Bill Berkson (1939–2016)

Bill Berkson in 1990. Photo: Nancy Kittle.

“WE DO NOT RESPOND OFTEN, REALLY,” Frank O’Hara once noted. “And when we do, it is as if a flashbulb went off.”

No stranger to bright lights, Bill Berkson—O’Hara’s protégé, collaborator, and traveling companion—quoted the elder poet’s line in “Critical Reflections,” a 1990 essay for this magazine. The piece, a manifesto of sorts, lamented an art criticism where words let go of the heady rush of looking, listening, and taking it all in, to slip instead into a kind of joyless airplane mode. No flashbulbs now, just the flutter of a smartphone, endlessly dividing our attention.

Bill wasn’t about to accept those terms, declaring himself “an aesthetic hedonist.” “I’m ‘in’ art for the sensual and intellectual pleasures I continue to find there,” he wrote.

Criticism that dampens, rather than heightens, aesthetic pleasure seems to me worthless. The aesthete proceeds, by stumbles and veers, along the lines of articulated sensation, cultivating a shifting horde of passions, tolerances, fascinations, glees, and disgust that marks the temporary side effects of what keeps promising to be a civilized habit.

It’s difficult to write about Bill and not slide into his rhythms, those stumbles, and veers—the damp thump of that damn sentence, A woman has fallen, keeping him from his Costanza. The hardest part about mourning Bill is knowing that now someone else will have to read that sentence for him. We’d heard that woman fall so many times, Bill’s voice carrying over bookstore counters and galleries filled with folding chairs and a league of dedicated Listeners, those that recognized one another more or less by sight, but never went into the specifics of how we “knew Bill.”

The truth is, Bill had a startling capacity to draw others into his orbit, though he would have cackled if you tried to make him out as a guru. Decidedly not the guru type, so unassuming, so expert at keeping it casual, an easy generosity and free-flowing enthusiasm just to share the same time and place as another person. In a reciprocal stream of gratitude, he regularly dedicated poems to the people in his life, just as many unknown quantities as art celebrities. Bill wasn’t here for fame and wouldn’t abide by name-dropping; he couldn’t help it if his coterie happened to be legendary.

As a poet, Bill was particularly attuned to the odds and ends of the daily grind, the sudden high notes and spare sentences that he picked up and added to his collection of running observations, which he would publish in great globules. He didn’t force these commentaries into any faceted structure. Let posterity decide what to keep. What was that line he liked from Miró? No, not Miró, Gris. (Bill would have shaken his head at my confusing the two.) Anyway, it was a line about making a bad painting, but making a “Great Bad Painting.” Bill didn’t make bad poems. Each of his verses had that same featherweight forgiveness and acceptance of the world, with all its wonders and inconveniences, down to the three-line poem “CT Song,” which discovered a fleeting moment of fancy amid the indignities of illness: “Breathe in. | Hold your breath. | Breathe.”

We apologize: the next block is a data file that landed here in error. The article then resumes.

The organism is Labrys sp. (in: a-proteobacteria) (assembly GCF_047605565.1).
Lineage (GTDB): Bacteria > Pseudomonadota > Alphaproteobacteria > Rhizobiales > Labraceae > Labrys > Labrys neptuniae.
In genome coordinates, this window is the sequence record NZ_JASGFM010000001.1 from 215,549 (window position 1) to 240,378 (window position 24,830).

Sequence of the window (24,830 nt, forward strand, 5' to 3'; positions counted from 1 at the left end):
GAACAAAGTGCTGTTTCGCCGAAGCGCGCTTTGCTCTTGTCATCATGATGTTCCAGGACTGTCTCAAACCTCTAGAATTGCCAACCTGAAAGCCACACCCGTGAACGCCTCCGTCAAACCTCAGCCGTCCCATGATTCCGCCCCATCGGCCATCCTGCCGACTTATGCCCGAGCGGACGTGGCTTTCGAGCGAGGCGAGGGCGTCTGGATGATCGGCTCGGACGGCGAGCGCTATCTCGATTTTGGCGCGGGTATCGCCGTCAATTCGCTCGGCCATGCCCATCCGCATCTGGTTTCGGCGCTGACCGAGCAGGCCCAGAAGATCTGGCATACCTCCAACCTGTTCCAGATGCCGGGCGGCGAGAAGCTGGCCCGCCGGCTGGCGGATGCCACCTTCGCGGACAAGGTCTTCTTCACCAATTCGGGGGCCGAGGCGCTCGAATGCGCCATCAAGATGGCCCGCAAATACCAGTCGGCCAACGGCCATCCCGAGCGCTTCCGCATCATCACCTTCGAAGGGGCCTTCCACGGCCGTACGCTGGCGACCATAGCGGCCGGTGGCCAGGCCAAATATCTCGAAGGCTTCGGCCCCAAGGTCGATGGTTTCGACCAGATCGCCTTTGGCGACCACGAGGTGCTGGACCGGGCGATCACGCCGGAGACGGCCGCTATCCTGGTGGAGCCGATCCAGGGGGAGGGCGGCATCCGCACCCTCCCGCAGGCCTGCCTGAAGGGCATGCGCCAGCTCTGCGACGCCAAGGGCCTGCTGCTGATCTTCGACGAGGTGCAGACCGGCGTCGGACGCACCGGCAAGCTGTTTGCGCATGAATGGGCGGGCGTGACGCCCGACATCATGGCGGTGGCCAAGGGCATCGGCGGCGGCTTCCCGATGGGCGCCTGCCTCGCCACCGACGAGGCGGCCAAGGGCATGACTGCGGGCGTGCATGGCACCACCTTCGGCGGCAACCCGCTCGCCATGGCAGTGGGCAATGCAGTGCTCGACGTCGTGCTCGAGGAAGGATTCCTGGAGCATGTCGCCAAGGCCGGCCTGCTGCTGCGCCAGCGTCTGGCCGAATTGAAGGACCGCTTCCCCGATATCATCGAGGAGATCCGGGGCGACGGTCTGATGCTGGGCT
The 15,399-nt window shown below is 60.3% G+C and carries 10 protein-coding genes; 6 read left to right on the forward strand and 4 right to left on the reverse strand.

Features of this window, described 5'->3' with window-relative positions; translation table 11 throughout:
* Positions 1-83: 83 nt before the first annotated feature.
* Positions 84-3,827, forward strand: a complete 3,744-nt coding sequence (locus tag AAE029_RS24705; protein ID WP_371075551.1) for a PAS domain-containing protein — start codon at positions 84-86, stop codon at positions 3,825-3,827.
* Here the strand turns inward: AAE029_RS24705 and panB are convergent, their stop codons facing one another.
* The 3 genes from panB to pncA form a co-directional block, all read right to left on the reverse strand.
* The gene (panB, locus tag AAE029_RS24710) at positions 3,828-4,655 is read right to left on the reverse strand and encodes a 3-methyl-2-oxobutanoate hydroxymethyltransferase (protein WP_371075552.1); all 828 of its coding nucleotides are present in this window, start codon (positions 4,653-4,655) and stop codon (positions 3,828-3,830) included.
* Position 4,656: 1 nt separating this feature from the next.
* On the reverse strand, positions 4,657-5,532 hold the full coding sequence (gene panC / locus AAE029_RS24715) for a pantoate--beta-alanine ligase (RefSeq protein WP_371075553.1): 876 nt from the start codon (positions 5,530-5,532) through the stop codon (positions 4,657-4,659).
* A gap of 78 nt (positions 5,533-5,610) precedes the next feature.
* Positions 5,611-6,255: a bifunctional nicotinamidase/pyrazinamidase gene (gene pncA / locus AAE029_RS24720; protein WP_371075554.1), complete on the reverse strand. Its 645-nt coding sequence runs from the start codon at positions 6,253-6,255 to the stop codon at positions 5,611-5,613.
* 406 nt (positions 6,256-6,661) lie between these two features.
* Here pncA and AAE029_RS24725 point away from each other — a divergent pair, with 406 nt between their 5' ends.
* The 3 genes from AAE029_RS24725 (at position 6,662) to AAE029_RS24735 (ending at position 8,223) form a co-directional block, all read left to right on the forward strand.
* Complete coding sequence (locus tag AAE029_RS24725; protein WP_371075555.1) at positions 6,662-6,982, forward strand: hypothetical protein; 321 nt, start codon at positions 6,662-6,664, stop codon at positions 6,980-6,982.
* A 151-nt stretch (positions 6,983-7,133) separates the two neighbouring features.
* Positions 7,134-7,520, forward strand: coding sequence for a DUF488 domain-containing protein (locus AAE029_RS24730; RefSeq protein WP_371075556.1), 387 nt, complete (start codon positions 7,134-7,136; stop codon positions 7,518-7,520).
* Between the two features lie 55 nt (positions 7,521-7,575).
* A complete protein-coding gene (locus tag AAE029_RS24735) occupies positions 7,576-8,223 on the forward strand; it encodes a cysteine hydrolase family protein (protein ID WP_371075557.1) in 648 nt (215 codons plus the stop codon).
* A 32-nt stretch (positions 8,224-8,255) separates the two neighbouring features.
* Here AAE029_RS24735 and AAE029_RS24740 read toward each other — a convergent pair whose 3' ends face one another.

For a man known primarily for his words, Bill had also offhandedly mastered the quiet pause. When he was listening to someone or looking at a work, he would cock his head just so, his eyes taking on an impish cast for a quicksilver second of consideration, punctuated by the occasional short grunt (not quite a chuckle, more like the sound old computers made when you pushed too many keys at once—still processing). It wasn’t judgment, just interest. It is what made him such a magnificent teacher. He knew how to look, and he knew how to listen, and most of all, he knew how to take his time. (Expect Delays, the title of one of his last publications.)

That’s not to say our poet didn’t have his share of killer comebacks. He had the dry martini wit of someone who knew he would always be in style, the son of a professional tastemaker—a bona fide doyenne—never fully dressed without his smile. His smile and that slight tilt of his head that meant he was listening. Oh, and in recent years, also a hat, because vanity has a way of finding us all.

When I spoke to Bill a few years back about a bump in the professional road—“chasing fire engines,” he teased—he offered the following: “I always think it’s a good idea to have a kindred spirit or two in mind when one writes reviews, don’t you? Sort of keeps the grammar between friends, and eases its extending outward.” Bill probably had too many friends to be able to take his own advice, but I knew what he meant. Even now as I write this, I write knowing full well that it’s for an audience of one, who would have listened with his soft smile, wincing at the Miró mishap, and appreciating the gentle irony that that damn woman has kept falling, even now, even here.

Kate Sutton is a writer based in Zagreb, Croatia.